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Chuck Fletcher Shouldn't Win GM of the Year Award

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The Wild GM traded for Devan Dubnyk, who was the main reason the Wild were able to overcome a disastrous start and make the postseason. So why shouldn't he be the NHL's GM of the Year?

Chuck Fletcher got this savior for just a third-round pick. How is he *not* a shoo-in for GM of the Year?
Chuck Fletcher got this savior for just a third-round pick. How is he *not* a shoo-in for GM of the Year?
Mike DiNovo-USA TODAY Sports

The fanbase of the Minnesota Wild is in euphoria.

And why shouldn't they be? The Minnesota Wild made the playoffs, despite everything that went wrong the first half of this season. Despite the Wild's goaltending being atrocious for the first half. Despite mumps and norovirus ravaging the locker room. Despite a huge injury to Jason Zucker that could've thwarted the Wild's second-half hot streak. None of that matters now, since the final horn sounded in United Center last night.

The end of the regular season means that award speculation season in full swing. Most of the conversation revolves around Devan Dubnyk, whom many Wild fans are making a Vezina or Hart case for.

But I've noticed a growing swell of people who are suggesting that Chuck Fletcher should win the NHL's General Manager of the Year award. It's a case that seems totally bulletproof at first glance. Fletcher made what turned out to be the best trade of the season when he acquired Devan Dubnyk for a third-round pick less than three months ago. But Fletcher has more than that season-saving move on his resume: the acquisition of Chris Stewart has had a decidedly positive impact on the team, and Jordan "Not Jordyn" Leopold was a nice depth move.

Not only that, but the GM of the Year award usually appears to take some sort of general teambuilding into account, seeing as the last three winners were Bob Murray (Anaheim), Ray Shero (Pittsburgh, and hilariously, since fired), and Doug Armstrong (St. Louis). In that regard, Fletcher scores some points as well, bringing in Jason Pominville and Nino Niederreiter via trade, and of course, signing Ryan Suter and Zach Parise 3 years ago.

So, it's not like this is an argument completely without merit, as I feel that Chuck Fletcher has generally done a good job with the Minnesota Wild, especially with locking in Jonas Brodin, Marco Scandella, and Charlie Coyle to sweetheart deals.

That said, this isn't his year to win the General Manager of the Year.

The crux of the argument for Fletcher as GM of the Year is that he saved the season with the Devan Dubnyk trade, and did it on the cheap, to boot. There's no denying this fact. But what gets ignored when that point is brought up is that the reason the Dubnyk trade had to be made was due largely to Fletcher's decision making.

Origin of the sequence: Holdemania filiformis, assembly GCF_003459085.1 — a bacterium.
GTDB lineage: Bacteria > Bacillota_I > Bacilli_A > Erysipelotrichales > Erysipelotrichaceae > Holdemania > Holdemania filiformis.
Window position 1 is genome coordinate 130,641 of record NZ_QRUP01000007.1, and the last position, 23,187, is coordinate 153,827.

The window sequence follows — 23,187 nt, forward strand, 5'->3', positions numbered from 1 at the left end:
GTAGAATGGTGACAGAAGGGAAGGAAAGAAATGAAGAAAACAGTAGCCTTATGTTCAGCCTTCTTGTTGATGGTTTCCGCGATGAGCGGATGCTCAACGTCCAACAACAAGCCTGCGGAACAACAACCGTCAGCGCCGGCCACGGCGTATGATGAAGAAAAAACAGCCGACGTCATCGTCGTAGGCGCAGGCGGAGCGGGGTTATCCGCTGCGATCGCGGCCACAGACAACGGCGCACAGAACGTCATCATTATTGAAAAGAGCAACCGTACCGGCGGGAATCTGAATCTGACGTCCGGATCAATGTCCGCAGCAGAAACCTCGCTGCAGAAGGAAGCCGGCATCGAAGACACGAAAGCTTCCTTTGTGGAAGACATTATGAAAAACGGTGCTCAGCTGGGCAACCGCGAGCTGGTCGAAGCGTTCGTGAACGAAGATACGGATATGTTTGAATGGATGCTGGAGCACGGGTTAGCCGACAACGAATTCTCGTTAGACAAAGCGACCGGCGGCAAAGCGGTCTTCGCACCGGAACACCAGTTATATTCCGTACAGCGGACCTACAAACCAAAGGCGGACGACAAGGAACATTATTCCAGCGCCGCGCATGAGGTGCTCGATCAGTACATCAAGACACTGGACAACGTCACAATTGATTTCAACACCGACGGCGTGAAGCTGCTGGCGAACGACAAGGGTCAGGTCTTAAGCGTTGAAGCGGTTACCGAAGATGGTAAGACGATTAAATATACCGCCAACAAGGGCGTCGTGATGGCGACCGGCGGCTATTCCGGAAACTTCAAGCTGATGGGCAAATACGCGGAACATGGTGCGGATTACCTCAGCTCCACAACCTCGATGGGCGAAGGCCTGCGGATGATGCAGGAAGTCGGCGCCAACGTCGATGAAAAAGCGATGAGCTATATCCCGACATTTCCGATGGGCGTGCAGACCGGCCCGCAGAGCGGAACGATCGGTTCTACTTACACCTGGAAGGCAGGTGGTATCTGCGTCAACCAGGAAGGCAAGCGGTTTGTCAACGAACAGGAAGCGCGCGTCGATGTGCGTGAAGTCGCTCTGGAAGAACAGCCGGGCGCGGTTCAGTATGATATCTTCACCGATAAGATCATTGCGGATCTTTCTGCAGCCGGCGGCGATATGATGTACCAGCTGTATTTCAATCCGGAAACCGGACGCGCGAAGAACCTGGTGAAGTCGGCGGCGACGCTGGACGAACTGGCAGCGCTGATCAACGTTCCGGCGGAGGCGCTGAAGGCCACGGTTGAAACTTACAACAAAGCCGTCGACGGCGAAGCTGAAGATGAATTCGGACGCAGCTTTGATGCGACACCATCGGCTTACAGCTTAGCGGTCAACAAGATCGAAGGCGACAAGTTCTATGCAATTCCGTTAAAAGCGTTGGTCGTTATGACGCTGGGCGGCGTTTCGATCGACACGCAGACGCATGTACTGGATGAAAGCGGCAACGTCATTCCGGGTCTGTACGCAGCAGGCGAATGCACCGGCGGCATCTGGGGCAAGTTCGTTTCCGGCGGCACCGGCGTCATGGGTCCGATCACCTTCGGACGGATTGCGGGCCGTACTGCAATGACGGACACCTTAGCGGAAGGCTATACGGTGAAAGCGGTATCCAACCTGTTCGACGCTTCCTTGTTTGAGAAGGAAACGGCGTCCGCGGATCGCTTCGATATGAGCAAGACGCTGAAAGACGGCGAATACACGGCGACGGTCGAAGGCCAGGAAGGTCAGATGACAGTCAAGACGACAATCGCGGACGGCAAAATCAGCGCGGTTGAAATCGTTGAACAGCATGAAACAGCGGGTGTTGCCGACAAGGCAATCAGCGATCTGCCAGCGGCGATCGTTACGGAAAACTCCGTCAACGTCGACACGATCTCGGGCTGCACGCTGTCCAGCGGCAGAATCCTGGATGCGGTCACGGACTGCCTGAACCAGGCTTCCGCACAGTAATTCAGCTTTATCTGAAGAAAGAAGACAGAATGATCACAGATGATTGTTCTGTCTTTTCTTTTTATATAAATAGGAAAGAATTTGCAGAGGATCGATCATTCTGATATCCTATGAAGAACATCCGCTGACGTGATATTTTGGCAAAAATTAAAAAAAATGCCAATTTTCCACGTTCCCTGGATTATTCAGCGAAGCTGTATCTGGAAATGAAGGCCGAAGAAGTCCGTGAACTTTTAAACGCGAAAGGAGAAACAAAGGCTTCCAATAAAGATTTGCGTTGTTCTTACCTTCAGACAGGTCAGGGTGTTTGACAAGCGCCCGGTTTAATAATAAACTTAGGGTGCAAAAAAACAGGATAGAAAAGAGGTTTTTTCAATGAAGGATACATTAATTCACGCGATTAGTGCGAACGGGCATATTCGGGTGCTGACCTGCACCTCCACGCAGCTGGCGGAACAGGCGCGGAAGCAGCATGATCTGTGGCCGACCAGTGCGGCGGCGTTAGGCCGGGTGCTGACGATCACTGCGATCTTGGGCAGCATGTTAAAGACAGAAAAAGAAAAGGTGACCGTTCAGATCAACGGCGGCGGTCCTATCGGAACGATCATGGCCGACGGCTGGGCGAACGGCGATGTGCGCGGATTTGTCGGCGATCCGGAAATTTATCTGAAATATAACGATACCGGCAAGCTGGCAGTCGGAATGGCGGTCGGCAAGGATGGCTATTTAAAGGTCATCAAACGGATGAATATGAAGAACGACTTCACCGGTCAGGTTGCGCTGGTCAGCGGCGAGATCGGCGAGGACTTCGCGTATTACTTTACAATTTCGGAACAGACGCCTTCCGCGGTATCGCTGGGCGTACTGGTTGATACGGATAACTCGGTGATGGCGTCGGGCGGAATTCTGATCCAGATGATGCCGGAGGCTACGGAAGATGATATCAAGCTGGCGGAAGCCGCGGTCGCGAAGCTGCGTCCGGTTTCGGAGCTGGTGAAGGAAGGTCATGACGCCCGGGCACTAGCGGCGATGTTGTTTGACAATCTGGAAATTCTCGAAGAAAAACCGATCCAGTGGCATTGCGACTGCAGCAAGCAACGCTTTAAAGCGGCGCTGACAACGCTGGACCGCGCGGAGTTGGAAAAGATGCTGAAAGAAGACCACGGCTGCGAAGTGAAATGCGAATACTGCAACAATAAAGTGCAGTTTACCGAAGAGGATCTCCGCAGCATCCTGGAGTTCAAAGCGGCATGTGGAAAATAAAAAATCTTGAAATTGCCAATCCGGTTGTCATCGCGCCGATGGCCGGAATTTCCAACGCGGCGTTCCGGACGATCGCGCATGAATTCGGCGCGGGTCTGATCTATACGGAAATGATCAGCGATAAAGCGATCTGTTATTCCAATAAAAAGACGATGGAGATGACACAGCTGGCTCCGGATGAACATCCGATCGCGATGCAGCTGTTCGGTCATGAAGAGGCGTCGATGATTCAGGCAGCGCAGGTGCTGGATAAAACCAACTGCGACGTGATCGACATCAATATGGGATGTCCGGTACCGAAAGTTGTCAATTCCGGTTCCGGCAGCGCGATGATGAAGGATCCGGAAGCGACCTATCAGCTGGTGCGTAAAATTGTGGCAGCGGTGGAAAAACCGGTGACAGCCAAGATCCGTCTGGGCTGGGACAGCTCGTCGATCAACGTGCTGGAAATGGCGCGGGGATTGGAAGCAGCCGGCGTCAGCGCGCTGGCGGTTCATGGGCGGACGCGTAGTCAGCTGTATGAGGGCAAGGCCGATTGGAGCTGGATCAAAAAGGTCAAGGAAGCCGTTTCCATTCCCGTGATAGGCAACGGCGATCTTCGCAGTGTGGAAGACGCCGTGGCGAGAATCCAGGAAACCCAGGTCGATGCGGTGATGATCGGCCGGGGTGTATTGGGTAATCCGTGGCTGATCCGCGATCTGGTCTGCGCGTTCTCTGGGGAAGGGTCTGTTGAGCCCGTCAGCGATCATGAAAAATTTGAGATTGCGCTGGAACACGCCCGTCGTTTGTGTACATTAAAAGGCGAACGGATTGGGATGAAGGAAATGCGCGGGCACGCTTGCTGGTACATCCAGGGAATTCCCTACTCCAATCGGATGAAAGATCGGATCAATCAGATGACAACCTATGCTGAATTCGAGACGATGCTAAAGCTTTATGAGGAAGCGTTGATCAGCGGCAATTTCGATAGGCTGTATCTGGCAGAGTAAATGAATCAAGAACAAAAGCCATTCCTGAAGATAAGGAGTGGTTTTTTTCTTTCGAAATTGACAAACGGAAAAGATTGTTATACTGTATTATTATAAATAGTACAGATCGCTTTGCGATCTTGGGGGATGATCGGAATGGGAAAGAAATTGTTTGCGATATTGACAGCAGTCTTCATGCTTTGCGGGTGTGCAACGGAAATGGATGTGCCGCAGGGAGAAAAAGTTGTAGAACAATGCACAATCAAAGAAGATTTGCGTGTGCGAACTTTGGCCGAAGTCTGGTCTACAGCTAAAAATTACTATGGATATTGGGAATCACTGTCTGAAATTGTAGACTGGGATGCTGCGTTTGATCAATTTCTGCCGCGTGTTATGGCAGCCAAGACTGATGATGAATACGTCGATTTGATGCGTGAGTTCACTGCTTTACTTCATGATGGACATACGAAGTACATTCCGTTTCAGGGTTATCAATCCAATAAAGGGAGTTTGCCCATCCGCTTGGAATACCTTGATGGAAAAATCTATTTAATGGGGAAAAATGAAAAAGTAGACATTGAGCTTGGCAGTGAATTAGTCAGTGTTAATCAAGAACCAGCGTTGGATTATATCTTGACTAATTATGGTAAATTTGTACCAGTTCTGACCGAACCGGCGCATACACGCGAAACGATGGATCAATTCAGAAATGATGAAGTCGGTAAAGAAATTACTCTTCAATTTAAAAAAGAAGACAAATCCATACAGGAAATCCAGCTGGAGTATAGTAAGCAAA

While there were certainly things that were outside of his control (Harding's Multiple Sclerosis), Fletcher did himself no favors in locking up an aging Niklas Backstrom to a 3-year deal with a no-move clause. Betting on Darcy Kuemper to take over the net was also a huge loss. As a result, not only did Fletcher paint himself into a corner with his goaltending situation, but he also potentially ruined the development of a potential NHL starting goaltender.

Fletcher also intentionally went into this season without having addressed his team's depth on the blueline. Entering the season with an ineffective veteran (Keith Ballard, whose two-year contract was atrocious), two rookies (Mathew Dumba and Christian Folin) and two retreads (Nate Prosser and Justin Falk) competing for third-pairing minutes backfired heavily during the first part of the season, when none of those options proved to be effective. This resulted in taxing the Top-4 when the Wild were healthy, and exposing the Wild's goaltending when mumps hit.

I think it also bears mentioning that Chuck Fletcher's big offseason move, acquiring Thomas Vanek, hasn't worked out like many hoped it would. I'm not someone who gets upset by Vanek's "compete-level", and I think his scoring has been a lot better than many think, but even I'm disappointed that he isn't able to be trusted with more minutes than he currently gets. If you're going to view Vanek as a disappointment, then this has to be a strike against Fletcher's case for an award.

I think regardless of what you think the credentials for the award should be, there are more deserving candidates. Do you think the award should go to the GM who presided over the most surprisingly good team? David Poile in Nashville is probably the candidate for you. How about the guy who got his team over the top by making very savvy moves? Garth Snow got his Islanders into the playoffs on the strength of moves to steal Johnny Boychuk from Boston and Nick Leddy from Chicago. Both have emerged as top-tier defenders in Long Island. What about the GM with the most well-constructed team? It's hard to make an argument against Steve Yzerman, who has a team with young talent at every position.

This isn't to speak ill of Fletcher's job as General Manager of the Wild- as I said earlier, I think he's generally done a good job. But the moves that he made to save his team's season were almost entirely reactions to situations that he either created or exacerbated. His Wild came into the season with glaring flaws that he either couldn't or wouldn't address, and they almost derailed this season. Winning the lottery and catching the lightning-in-a-bottle known as Devan Dubnyk shouldn't cause us to ignore all of that while talking about Fletcher's merits for this award.